When looking at copyright laws it is important to understand how and when it is appropriate for a brand or corporation to take action against violators of the brand or trademark. Often times brands seek to control all messaging that comes from them. While this is important to control the messages people are creating about your brand, it’s not always the best choice to completely shut down a rogue Twitter account or blog postings.
Customer relations are becoming increasingly social when it comes to how companies are able to respond and interact with consumers. Earlier this semester there was an incident with an apartment complex in Denton called The Grove. To give a brief overview; several residents were standing on a balcony that collapsed. As a response to this residents of Denton and students at the University of North Texas began to respond and comment on the event on The Grove’s official Facebook page and via Twitter. The Grove’s response was to simply shut those outlets completely down--a form of censorship.
Due to the actions of The Grove, the community was outraged at the fact that they didn’t take the opportunity to actually converse with the enraged students. Essentially their censorship of these comments led to even more negative feedback and severely damaged the reputation and credibility of the apartment complex. Though it was completely within the rights of The Grove to do so, the action ended up causing more harm than good.
A better solution for brands who are dealing with social media commentary by their consumers is to actually work with them. At the end of the day the consumer is the ultimate representation of a brand, and by addressing their grievances instead of censoring them, a lot more can be accomplished to increase brand loyalty.
One way that this has been addressed is through companies that have seen parody accounts arise that mock the brands. The most well known instance of this is the fake BP twitter account @BPGlobalPR. This account was created as a mockery of the BP oil spill and contained some outrageous Tweets that were not representative of what the company wanted.
Due to copyright laws and the terms of service Twitter has in place BP probably could have gotten the account terminated and removed, however, they chose not to do so. A BP spokesman told the Wall Street Journal “"It’s a shame, but obviously people are entitled to their views.” In my opinion this was a good move on behalf of BP. Though they had the right to take action against this account, they were already facing negative publicity, and attacking a rogue consumer would only have brought more negative backlash from consumers.
A similar social media parody situations have occurred within public universities including UNT. Earlier this Fall a parody Twitter by the name of @OfficialUNT sprung up and tweeted some pretty humorous satire about our beloved university. According to an OpEd piece published in the NTDaily by UCRM, UNT’s marketing arm, they decided that the best course of action would be to reach out to this fake account before taking actions to have them shut down.
As a result of this @OfficialUNT changed their Twitter handle to @unOFFICIALUNT. According to UCRM “in the spirit of education and practicing ‘social good,’ [they] choose collaboration over dictation.” I believe this is the way that every company should act in this way. As a result of this the rogue Twitter account is still allowed to operate and give the UNT brand a more human characteristic than official communication channels might bring.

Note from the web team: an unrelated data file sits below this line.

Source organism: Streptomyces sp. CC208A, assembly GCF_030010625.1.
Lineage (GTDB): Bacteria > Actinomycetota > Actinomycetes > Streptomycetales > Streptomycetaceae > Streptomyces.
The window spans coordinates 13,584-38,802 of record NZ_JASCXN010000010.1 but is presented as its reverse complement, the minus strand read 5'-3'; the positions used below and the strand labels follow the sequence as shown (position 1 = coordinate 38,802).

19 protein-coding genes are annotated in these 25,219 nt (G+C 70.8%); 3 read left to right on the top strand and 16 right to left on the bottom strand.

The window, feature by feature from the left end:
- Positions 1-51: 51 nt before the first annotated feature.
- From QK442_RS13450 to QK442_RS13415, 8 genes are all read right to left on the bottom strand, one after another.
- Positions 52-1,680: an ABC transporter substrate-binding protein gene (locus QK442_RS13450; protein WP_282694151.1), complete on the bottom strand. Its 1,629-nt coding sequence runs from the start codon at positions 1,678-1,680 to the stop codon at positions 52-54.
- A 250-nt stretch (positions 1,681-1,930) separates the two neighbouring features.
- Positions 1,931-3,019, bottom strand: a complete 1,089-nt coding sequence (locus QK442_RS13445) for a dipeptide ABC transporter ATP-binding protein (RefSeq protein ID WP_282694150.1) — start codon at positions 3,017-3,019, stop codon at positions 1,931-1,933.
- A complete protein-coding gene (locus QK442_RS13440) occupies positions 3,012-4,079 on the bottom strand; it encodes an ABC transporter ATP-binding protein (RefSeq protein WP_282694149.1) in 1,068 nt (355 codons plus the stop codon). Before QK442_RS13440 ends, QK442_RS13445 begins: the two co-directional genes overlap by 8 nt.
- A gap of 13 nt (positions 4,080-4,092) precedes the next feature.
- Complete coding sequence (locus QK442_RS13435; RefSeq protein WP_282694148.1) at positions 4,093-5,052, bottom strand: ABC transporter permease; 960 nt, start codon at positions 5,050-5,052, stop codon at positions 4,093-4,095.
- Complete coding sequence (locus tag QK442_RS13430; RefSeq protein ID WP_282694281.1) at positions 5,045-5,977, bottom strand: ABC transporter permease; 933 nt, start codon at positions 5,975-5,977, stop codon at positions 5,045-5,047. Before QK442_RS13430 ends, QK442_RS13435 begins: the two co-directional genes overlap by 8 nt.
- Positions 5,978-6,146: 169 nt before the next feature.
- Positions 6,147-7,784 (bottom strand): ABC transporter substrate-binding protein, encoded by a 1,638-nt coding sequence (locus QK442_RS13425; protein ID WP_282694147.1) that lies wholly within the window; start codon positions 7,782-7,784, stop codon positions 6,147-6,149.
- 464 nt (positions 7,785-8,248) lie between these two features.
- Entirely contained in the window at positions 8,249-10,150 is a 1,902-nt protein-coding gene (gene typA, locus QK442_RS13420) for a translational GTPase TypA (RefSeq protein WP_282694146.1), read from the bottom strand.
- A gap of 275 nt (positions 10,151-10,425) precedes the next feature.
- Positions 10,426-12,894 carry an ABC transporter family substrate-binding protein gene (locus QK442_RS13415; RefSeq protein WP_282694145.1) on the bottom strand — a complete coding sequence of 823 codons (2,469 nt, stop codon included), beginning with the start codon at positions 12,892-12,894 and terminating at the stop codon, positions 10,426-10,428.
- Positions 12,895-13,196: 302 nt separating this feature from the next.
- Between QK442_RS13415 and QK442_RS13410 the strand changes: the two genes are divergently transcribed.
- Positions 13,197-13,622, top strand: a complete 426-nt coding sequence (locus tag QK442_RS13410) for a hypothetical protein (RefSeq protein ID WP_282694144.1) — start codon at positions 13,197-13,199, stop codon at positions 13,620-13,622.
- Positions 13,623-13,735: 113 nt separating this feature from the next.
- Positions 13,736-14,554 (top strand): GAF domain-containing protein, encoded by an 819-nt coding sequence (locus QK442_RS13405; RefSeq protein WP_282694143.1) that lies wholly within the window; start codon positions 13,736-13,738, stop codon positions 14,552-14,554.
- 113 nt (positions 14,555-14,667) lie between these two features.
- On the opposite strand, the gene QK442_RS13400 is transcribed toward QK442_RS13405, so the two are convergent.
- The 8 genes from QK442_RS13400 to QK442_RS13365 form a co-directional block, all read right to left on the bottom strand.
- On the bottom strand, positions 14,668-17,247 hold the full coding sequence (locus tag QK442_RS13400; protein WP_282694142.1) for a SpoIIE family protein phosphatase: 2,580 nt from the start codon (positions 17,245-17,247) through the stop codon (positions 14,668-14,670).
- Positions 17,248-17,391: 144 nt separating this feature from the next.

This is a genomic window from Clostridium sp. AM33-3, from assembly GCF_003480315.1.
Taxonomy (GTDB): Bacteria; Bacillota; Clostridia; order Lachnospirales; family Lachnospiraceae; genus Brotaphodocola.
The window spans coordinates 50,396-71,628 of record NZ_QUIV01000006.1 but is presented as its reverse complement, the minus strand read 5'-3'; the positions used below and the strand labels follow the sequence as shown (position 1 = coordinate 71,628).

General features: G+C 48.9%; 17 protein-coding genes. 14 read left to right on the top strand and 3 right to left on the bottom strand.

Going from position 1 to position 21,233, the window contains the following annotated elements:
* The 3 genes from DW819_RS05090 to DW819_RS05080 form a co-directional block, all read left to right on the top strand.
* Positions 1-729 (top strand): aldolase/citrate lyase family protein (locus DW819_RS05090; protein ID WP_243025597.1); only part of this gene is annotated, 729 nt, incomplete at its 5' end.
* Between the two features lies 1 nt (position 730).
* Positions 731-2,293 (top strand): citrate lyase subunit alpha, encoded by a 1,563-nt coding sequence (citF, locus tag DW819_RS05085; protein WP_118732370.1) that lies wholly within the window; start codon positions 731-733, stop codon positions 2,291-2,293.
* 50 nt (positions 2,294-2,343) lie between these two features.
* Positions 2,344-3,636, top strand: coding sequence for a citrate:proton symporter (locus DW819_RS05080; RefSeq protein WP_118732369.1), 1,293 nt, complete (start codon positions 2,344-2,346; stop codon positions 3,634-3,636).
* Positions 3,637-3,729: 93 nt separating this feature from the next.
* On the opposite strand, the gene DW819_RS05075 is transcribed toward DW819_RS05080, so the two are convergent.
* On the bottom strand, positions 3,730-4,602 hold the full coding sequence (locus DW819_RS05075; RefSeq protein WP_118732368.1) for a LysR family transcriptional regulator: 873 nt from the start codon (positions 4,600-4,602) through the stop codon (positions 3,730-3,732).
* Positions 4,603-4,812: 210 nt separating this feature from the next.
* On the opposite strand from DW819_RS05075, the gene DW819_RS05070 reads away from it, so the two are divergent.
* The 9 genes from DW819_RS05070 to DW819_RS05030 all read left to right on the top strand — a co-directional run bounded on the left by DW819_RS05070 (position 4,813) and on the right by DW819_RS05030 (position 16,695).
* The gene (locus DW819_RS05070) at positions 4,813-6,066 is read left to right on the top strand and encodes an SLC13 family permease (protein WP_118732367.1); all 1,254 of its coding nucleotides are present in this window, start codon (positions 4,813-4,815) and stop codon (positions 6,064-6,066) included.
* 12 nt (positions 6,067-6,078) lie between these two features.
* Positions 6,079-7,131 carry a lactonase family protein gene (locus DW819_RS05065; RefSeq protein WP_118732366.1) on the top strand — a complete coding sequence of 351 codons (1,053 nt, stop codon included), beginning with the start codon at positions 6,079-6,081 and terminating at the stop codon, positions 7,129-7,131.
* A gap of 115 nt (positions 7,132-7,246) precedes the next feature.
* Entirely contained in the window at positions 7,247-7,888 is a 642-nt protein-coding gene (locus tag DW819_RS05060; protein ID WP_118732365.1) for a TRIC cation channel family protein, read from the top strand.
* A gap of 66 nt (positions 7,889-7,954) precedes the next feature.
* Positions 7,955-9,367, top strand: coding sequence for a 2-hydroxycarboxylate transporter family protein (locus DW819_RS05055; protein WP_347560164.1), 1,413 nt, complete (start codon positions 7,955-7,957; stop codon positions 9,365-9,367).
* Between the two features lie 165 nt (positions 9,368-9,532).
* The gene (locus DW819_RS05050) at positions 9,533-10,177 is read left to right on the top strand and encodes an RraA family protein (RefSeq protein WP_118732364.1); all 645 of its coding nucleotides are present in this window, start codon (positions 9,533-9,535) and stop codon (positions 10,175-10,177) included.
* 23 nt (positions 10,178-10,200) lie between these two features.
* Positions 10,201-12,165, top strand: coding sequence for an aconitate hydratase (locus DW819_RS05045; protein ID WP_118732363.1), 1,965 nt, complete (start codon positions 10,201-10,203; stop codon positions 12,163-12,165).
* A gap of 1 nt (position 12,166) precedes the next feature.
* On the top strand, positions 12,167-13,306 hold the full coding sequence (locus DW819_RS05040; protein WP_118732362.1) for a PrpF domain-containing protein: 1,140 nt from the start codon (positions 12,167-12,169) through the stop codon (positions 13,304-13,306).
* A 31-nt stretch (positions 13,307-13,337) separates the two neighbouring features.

Another article in the NTDaily said that “Through it all, their hubris and parody of Denton, its schools, and its people give off a roundabout endearing quality, reminding their followers that we can laugh about Denton because we love Denton.”
It is clear to viewers that this account is not associated with any official university communication, however it still serves to bring awareness of the brand in a unique way. Tweets like “Don’t forget: Every Friday is Pride Day. Wear red to support the winning team! #untcares,” bring awareness to certain university events that otherwise would might not reach everyone. The Tweets also give the university administration a good idea of what issues are relevant to the students.
Similar fake Twitters have been popping up at several universities and the response by most has been quite similar. At the University of Georgia several of these fake accounts have popped up. Some of them have been shut down because they weren’t clearly parody, others have been allowed to exist.
Kate Burkholder, the Assistant Director of Sports Communications and Social Media, said “I don’t necessarily think there’s much cause to worry, because they say they are fake accounts. But we will continue to monitor them.” What she has to say is true. There is not a real need to police these accounts, however it is important to strengthen the brand sponsored accounts so that the consumer will know what to believe and not believe. Georgia has done so by adding “the official account of [Coach X].” to it’s official coach accounts.
While it is ok to let fake accounts operate, it is equally important to respond to them as to avoid any market confusion. In a media landscape where brand identities are social in nature, it is important to respond with caution. The immediate citation of copyright and trademark laws, and use of censorship has the potential to damage the brand much more than it originally was damaged.